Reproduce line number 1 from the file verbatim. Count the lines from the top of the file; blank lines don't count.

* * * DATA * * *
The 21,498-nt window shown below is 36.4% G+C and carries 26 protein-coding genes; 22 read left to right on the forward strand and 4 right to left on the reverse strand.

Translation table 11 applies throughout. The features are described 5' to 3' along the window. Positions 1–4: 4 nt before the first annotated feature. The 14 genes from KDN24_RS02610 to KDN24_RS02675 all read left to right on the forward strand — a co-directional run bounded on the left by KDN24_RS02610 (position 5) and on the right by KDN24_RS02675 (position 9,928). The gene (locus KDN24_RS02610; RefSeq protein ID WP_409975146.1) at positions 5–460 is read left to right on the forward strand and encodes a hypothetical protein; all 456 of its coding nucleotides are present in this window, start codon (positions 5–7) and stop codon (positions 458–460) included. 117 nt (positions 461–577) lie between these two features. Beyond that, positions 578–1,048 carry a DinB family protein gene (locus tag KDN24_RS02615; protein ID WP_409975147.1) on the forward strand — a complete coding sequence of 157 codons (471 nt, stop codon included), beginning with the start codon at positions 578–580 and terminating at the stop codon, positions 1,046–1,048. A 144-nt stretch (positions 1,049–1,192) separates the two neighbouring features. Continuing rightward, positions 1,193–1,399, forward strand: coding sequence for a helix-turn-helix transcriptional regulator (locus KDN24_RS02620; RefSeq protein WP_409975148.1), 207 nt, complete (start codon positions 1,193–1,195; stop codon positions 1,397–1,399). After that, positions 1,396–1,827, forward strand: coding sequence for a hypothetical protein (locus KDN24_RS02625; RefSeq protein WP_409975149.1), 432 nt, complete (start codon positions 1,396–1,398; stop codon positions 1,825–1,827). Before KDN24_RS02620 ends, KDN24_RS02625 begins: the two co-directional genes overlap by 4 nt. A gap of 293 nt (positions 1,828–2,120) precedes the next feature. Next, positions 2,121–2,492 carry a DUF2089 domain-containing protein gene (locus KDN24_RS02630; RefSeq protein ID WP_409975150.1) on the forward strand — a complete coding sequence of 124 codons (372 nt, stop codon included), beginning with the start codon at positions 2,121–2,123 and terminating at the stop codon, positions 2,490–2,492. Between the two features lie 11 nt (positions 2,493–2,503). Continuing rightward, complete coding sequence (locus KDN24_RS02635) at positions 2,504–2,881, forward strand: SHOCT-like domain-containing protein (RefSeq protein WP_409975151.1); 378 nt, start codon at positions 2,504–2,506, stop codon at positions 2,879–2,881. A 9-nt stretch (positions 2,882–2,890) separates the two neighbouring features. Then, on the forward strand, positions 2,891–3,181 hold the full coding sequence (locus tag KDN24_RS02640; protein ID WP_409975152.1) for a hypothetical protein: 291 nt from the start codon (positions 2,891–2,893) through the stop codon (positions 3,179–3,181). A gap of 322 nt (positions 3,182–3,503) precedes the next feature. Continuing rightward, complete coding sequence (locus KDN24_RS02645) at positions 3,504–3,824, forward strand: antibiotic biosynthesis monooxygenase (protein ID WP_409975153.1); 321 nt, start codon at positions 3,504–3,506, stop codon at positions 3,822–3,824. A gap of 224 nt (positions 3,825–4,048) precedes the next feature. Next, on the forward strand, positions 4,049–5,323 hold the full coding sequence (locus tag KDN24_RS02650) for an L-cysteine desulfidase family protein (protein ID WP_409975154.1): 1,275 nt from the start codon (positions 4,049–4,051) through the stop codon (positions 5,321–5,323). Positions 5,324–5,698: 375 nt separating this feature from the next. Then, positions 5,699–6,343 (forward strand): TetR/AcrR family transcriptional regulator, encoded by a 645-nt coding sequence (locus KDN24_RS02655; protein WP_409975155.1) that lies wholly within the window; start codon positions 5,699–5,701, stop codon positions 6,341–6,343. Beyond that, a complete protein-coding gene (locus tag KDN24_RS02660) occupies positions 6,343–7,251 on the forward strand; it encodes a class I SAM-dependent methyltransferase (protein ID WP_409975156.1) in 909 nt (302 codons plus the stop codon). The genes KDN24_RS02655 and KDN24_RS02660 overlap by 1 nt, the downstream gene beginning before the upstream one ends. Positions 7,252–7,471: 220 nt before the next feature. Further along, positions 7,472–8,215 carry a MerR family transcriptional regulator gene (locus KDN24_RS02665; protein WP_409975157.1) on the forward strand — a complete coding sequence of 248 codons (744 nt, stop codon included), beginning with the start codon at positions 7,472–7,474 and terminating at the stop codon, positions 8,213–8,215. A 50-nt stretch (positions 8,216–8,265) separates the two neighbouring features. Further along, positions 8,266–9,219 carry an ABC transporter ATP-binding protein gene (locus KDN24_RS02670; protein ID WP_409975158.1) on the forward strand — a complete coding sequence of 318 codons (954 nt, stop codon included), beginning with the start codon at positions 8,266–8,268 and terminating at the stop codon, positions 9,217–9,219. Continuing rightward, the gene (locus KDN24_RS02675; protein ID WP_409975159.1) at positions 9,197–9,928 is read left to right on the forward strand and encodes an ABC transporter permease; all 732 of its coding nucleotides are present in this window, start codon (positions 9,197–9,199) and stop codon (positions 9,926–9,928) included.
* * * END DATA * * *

The 21,498-nt window shown below is 36.4% G+C and carries 26 protein-coding genes; 22 read left to right on the forward strand and 4 right to left on the reverse strand.